We can just jointly conclude that the people nowadays are much more easier to please, rather than those during the time when arts were laboriously and skillfully produced. Because everything is possible now, as everyone can be called an artist for as long as he can produce a thing with a little bit of paint on it, or glue things on it, and sell it for thousands or even millions of dollars. No need to argue with those people raising their brows about its sale, because if an art is sold, it’s sold and collectors can spend their money on anything they want even if for us it’s not worth it. We absolutely have no right to oppose about other's spending reasons or habits but we can raise our objections secretly or be open about it and be seen as someone bitter or jealous about the reality. Is the future of art compromised because of this contemporary reality? Will excellent arts be soon dead because money talks? As the battle of different style of arts continuously exists in the modern world, fantastic realism art is slowly finding its way to exist globally and making a lasting impression to art collectors. The thirst is on for a much complicated Fantastic Realism arts, which also fall in the category of contemporary arts.


Surprisingly, there are still founders of Fantastic Realism Arts, who are alive and kicking, despite their old ages, and even have time to write important books for our art history. One of these founders, is maybe nearly a century old, but is continuously making his way to be one of the most important artists of our time. He is well-known in Austria as Aric Brauer.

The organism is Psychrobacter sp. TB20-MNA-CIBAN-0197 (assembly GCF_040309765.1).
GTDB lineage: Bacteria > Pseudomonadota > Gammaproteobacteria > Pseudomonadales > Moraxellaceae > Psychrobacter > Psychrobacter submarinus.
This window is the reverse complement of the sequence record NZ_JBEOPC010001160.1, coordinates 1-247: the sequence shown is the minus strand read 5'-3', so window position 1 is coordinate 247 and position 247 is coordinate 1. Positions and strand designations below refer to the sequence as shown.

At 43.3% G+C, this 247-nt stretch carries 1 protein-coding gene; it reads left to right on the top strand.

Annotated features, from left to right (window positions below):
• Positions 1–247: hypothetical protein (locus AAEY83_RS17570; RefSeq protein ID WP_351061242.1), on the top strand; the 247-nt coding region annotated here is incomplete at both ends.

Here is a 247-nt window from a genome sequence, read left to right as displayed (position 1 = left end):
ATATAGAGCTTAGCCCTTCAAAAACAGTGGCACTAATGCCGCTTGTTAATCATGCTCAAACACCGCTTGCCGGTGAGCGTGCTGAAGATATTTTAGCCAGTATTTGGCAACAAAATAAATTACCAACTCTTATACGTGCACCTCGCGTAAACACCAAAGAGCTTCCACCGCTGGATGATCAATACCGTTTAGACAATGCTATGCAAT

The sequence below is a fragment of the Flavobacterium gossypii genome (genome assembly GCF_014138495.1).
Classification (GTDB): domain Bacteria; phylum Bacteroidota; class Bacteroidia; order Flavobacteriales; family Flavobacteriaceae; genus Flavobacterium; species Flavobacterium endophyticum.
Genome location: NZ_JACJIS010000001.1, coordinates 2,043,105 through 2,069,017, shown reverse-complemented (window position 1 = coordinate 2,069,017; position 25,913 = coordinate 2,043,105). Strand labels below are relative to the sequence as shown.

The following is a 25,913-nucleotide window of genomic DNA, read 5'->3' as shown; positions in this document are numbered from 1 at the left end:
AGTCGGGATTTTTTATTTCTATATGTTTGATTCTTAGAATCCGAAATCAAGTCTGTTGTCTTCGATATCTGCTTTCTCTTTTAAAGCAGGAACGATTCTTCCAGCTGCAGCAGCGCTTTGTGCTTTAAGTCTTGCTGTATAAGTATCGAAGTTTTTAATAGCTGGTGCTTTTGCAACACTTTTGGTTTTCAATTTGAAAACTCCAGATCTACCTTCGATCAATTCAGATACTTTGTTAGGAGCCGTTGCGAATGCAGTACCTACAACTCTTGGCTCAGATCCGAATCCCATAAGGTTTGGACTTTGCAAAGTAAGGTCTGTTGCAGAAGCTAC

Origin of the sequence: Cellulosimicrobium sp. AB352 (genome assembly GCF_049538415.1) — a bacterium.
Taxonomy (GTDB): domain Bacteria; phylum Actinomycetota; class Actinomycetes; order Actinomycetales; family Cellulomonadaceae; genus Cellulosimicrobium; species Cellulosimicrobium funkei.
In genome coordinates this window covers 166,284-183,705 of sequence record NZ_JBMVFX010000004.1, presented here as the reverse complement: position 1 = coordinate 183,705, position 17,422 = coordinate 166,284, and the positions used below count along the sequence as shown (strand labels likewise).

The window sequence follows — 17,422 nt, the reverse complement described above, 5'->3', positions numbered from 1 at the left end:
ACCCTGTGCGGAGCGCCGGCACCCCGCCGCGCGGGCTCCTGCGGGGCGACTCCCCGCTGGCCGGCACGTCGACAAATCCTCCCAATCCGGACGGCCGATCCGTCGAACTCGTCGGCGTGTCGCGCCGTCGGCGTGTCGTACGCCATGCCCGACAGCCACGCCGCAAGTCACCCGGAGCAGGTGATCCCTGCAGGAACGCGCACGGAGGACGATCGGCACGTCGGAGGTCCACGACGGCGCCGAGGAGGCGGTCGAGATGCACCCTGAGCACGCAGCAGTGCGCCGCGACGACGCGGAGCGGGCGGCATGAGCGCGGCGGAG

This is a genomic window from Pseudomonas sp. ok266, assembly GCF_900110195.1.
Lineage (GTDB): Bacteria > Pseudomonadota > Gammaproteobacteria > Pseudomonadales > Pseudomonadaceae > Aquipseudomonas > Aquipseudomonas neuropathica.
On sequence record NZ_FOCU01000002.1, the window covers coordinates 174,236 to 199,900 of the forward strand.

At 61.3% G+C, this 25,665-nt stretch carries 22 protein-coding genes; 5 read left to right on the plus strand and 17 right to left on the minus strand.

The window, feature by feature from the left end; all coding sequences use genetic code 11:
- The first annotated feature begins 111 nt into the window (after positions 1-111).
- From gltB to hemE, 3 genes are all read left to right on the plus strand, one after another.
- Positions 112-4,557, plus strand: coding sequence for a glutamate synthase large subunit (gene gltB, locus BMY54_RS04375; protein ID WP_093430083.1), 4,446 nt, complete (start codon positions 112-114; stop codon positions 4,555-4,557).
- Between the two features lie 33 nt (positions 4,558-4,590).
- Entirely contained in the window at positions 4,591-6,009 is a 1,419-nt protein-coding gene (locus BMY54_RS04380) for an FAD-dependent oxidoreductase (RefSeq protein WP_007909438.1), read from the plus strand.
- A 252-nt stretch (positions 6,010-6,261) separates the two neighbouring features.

Immediately after the Second World War, the Vienna School of Fantastic Realism was founded by Arik Brauer, in serious collaboration with his other artistic colleagues. However, it’s been more than 60 years now since it’s been founded, but still, only a few has probably heard of it in other continents. If so, it’s probably already been integrated into the standard academic curriculum of every nation. Even in the widespread use of social media, fantastic realism arts are not commonly seen or promoted in the same quality and standard of its founders. One reason of its worldwide unpopularity could be because it’s not cheap to study Fantastic Realism Arts in school and time is also an essential necessity.


Aside from limited highly talented artists, who can be as good as Fantastic Realism’s founders, incoming tourists are not enough to see the original arts in Vienna. Although there were some international exhibitions for it, not so many people have seen them for sure. Yes, thousands might be present in an art expo but not millions. Will artistic talent be a requirement too? We can just assume not so many are capable of having vivid imagination of other supernatural creatures associating them with religious aspects or whatever and be able to paint them like they really existed and are, therefore, parts of the normal world.


While it’s true that a great majority can be artistic with abstract art, the reverse is true in fantastic realism. It’s definitely more difficult than having random colors, shapes, and textures, as seen in most ordinary contemporary arts. Is Fantastic Realism Art the high end of arts in our generation then? When will it ever reach the top 100 most expensive paintings in the world? Well, Gustav Klimt was also from Austria, and his painting made it to one of the most expensive paintings. We can only raise our hope and expectations for Fantastic Realism Arts as they deserve to be a part of our future generations. Sadly, most excellent artists died before they could be greater and I am still waiting for Ernst Fuchs to reach his highest peak to be globally recognized to be in level with the old dead masters‘s popularity and value. How long could we expect Brauer to live then, and it’s sad whenever we lose important people.